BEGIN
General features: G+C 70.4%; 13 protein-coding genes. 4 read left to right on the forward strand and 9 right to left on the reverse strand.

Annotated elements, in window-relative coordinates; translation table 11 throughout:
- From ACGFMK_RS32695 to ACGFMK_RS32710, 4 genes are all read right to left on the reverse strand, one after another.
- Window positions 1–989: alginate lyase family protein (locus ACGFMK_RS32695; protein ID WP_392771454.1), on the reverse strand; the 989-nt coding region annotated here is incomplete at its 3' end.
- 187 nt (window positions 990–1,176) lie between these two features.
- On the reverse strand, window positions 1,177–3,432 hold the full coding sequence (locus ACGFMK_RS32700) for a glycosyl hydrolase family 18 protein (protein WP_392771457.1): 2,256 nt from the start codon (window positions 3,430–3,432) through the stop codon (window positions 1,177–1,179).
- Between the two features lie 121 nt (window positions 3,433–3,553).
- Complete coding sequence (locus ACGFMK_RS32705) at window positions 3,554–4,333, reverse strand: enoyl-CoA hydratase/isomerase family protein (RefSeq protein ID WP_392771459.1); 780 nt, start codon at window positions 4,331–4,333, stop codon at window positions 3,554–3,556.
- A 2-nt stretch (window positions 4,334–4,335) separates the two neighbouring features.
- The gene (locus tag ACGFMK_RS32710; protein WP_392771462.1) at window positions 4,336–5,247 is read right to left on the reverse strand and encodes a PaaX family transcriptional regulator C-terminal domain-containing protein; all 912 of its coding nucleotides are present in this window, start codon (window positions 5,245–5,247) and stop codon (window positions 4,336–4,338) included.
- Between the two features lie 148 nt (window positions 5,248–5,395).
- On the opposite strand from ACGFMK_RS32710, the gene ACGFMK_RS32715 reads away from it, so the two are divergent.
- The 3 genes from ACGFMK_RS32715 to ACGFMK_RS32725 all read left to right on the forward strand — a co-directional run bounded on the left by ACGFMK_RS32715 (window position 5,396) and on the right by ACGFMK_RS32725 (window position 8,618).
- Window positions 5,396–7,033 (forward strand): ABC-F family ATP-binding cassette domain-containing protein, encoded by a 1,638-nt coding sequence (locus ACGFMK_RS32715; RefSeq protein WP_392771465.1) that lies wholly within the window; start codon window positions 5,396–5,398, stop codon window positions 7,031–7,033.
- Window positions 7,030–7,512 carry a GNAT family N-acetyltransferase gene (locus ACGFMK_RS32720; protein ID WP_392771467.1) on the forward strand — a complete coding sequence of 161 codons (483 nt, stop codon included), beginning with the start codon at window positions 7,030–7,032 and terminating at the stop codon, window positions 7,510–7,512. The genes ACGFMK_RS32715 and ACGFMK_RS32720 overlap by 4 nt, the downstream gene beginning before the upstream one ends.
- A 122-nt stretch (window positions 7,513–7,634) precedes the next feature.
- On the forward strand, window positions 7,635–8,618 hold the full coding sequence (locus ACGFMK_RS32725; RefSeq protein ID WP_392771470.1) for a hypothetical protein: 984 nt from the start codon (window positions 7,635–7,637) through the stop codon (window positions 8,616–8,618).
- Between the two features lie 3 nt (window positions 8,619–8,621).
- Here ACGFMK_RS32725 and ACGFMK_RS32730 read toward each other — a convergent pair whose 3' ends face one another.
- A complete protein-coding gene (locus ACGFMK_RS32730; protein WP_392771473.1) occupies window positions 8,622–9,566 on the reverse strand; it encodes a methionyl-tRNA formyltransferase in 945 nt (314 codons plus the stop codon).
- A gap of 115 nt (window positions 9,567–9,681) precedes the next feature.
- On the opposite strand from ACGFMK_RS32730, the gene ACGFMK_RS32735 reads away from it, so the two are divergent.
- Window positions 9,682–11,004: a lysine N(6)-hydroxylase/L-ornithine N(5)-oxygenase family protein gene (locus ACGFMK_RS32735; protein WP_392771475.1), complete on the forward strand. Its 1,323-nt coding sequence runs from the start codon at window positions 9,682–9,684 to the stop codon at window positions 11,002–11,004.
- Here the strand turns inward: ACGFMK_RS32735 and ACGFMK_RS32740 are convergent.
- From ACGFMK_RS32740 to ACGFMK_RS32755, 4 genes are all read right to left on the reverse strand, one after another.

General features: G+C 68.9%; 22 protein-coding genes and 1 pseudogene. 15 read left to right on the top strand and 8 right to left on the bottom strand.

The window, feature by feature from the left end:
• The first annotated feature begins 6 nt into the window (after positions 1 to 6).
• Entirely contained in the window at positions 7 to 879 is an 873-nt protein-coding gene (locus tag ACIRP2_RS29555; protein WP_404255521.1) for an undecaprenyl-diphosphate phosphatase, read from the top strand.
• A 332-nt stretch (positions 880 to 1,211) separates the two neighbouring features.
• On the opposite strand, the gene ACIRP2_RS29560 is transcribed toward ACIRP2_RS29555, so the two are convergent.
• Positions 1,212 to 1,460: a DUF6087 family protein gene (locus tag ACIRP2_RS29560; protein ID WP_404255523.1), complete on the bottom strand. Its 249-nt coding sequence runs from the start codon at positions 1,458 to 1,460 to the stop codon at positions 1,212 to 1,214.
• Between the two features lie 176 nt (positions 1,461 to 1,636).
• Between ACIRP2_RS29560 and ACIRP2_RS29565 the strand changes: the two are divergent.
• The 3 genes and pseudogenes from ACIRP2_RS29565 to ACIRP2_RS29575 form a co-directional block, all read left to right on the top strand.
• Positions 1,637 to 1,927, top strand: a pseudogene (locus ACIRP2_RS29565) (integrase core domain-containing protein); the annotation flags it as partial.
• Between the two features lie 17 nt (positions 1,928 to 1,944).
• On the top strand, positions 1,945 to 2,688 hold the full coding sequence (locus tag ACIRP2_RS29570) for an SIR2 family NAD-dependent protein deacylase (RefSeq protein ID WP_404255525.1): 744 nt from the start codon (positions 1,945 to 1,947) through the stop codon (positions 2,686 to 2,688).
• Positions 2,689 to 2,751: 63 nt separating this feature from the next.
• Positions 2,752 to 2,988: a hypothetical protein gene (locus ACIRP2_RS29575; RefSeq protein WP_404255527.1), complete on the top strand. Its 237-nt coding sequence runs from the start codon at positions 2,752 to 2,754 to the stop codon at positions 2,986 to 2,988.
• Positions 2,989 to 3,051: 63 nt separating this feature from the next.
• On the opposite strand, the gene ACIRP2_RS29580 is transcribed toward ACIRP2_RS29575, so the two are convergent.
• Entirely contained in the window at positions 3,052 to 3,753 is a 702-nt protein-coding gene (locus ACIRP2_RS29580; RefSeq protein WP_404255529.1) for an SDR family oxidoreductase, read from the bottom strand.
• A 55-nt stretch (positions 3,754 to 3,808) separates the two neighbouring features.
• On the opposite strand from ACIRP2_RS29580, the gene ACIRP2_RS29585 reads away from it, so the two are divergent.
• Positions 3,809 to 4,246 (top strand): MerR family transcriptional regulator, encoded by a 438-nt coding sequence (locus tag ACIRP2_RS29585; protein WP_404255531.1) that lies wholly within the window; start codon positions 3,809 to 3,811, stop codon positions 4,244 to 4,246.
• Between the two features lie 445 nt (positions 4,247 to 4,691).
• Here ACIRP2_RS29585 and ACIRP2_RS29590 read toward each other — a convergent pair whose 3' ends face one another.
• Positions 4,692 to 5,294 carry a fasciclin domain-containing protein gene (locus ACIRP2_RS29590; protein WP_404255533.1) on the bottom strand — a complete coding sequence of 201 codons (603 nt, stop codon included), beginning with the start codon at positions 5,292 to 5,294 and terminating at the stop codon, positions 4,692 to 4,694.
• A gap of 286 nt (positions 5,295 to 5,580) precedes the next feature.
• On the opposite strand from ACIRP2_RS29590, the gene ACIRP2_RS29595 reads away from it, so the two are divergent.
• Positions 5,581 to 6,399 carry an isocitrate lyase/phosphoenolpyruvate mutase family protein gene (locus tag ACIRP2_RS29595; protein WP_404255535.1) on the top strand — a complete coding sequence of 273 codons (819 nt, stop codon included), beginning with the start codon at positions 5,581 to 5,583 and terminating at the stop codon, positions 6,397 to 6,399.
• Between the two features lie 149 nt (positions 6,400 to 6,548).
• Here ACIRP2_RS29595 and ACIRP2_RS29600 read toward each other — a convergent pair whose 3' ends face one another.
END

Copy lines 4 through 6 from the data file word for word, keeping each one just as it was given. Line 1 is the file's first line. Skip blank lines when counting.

- Window positions 1–989: alginate lyase family protein (locus ACGFMK_RS32695; protein ID WP_392771454.1), on the reverse strand; the 989-nt coding region annotated here is incomplete at its 3' end.
- 187 nt (window positions 990–1,176) lie between these two features.
- On the reverse strand, window positions 1,177–3,432 hold the full coding sequence (locus ACGFMK_RS32700) for a glycosyl hydrolase family 18 protein (protein WP_392771457.1): 2,256 nt from the start codon (window positions 3,430–3,432) through the stop codon (window positions 1,177–1,179).